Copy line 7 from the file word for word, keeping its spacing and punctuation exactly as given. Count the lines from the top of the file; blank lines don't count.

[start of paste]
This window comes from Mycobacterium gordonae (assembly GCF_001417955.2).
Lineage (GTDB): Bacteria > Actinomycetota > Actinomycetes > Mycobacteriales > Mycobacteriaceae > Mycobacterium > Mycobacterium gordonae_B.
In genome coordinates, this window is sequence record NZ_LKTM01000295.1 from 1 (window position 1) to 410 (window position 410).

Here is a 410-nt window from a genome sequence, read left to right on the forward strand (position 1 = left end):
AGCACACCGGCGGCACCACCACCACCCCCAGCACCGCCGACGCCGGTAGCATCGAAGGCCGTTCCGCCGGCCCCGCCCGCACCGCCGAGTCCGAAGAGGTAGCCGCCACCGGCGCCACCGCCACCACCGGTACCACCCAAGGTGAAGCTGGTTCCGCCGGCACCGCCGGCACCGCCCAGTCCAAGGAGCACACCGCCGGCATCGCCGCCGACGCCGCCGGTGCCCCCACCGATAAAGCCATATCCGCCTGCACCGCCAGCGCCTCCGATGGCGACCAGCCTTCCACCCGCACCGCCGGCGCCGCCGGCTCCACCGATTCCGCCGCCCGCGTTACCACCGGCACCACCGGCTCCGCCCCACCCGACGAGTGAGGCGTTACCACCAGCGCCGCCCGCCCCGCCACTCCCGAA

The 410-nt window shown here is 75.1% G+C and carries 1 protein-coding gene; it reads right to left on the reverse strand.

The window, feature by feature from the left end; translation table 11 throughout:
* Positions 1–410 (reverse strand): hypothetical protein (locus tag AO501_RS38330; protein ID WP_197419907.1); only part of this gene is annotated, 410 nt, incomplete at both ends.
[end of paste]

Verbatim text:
The window, feature by feature from the left end; translation table 11 throughout: